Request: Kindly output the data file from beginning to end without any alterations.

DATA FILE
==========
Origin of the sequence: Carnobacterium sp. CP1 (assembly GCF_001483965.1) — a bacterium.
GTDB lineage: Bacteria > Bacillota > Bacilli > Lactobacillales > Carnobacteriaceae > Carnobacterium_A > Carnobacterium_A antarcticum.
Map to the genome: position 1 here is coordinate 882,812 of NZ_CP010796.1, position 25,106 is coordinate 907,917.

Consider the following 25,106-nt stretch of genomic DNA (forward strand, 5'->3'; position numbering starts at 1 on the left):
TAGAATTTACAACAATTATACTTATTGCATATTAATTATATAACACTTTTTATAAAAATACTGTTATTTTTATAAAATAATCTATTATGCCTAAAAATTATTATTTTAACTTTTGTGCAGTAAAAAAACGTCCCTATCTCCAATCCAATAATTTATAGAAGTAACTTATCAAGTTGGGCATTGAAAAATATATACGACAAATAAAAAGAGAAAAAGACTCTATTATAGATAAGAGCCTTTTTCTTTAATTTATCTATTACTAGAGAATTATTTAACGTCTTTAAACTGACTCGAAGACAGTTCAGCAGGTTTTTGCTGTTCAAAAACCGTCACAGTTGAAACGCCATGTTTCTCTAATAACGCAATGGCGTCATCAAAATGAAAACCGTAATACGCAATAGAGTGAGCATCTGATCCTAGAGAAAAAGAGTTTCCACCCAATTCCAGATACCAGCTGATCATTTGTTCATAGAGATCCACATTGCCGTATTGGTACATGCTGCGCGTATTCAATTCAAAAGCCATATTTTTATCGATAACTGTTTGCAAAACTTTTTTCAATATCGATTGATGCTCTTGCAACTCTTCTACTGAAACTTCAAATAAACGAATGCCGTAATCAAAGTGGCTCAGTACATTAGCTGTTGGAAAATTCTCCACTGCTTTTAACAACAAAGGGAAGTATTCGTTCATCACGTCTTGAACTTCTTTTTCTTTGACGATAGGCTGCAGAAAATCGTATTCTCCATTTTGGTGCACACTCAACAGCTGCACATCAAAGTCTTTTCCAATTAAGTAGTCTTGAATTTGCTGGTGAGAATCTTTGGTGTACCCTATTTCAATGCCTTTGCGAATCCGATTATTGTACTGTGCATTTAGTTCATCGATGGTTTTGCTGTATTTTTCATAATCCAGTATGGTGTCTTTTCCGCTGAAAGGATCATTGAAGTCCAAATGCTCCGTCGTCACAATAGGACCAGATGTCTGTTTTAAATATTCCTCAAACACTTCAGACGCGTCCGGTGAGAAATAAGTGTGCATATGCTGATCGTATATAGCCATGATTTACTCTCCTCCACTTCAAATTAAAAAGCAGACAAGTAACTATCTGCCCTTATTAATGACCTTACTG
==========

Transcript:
Origin of the sequence: Carnobacterium sp. CP1 (assembly GCF_001483965.1) — a bacterium.
GTDB lineage: Bacteria > Bacillota > Bacilli > Lactobacillales > Carnobacteriaceae > Carnobacterium_A > Carnobacterium_A antarcticum.
Map to the genome: position 1 here is coordinate 882,812 of NZ_CP010796.1, position 25,106 is coordinate 907,917.

Consider the following 25,106-nt stretch of genomic DNA (forward strand, 5'->3'; position numbering starts at 1 on the left):
TAGAATTTACAACAATTATACTTATTGCATATTAATTATATAACACTTTTTATAAAAATACTGTTATTTTTATAAAATAATCTATTATGCCTAAAAATTATTATTTTAACTTTTGTGCAGTAAAAAAACGTCCCTATCTCCAATCCAATAATTTATAGAAGTAACTTATCAAGTTGGGCATTGAAAAATATATACGACAAATAAAAAGAGAAAAAGACTCTATTATAGATAAGAGCCTTTTTCTTTAATTTATCTATTACTAGAGAATTATTTAACGTCTTTAAACTGACTCGAAGACAGTTCAGCAGGTTTTTGCTGTTCAAAAACCGTCACAGTTGAAACGCCATGTTTCTCTAATAACGCAATGGCGTCATCAAAATGAAAACCGTAATACGCAATAGAGTGAGCATCTGATCCTAGAGAAAAAGAGTTTCCACCCAATTCCAGATACCAGCTGATCATTTGTTCATAGAGATCCACATTGCCGTATTGGTACATGCTGCGCGTATTCAATTCAAAAGCCATATTTTTATCGATAACTGTTTGCAAAACTTTTTTCAATATCGATTGATGCTCTTGCAACTCTTCTACTGAAACTTCAAATAAACGAATGCCGTAATCAAAGTGGCTCAGTACATTAGCTGTTGGAAAATTCTCCACTGCTTTTAACAACAAAGGGAAGTATTCGTTCATCACGTCTTGAACTTCTTTTTCTTTGACGATAGGCTGCAGAAAATCGTATTCTCCATTTTGGTGCACACTCAACAGCTGCACATCAAAGTCTTTTCCAATTAAGTAGTCTTGAATTTGCTGGTGAGAATCTTTGGTGTACCCTATTTCAATGCCTTTGCGAATCCGATTATTGTACTGTGCATTTAGTTCATCGATGGTTTTGCTGTATTTTTCATAATCCAGTATGGTGTCTTTTCCGCTGAAAGGATCATTGAAGTCCAAATGCTCCGTCGTCACAATAGGACCAGATGTCTGTTTTAAATATTCCTCAAACACTTCAGACGCGTCCGGTGAGAAATAAGTGTGCATATGCTGATCGTATATAGCCATGATTTACTCTCCTCCACTTCAAATTAAAAAGCAGACAAGTAACTATCTGCCCTTATTAATGACCTTACTG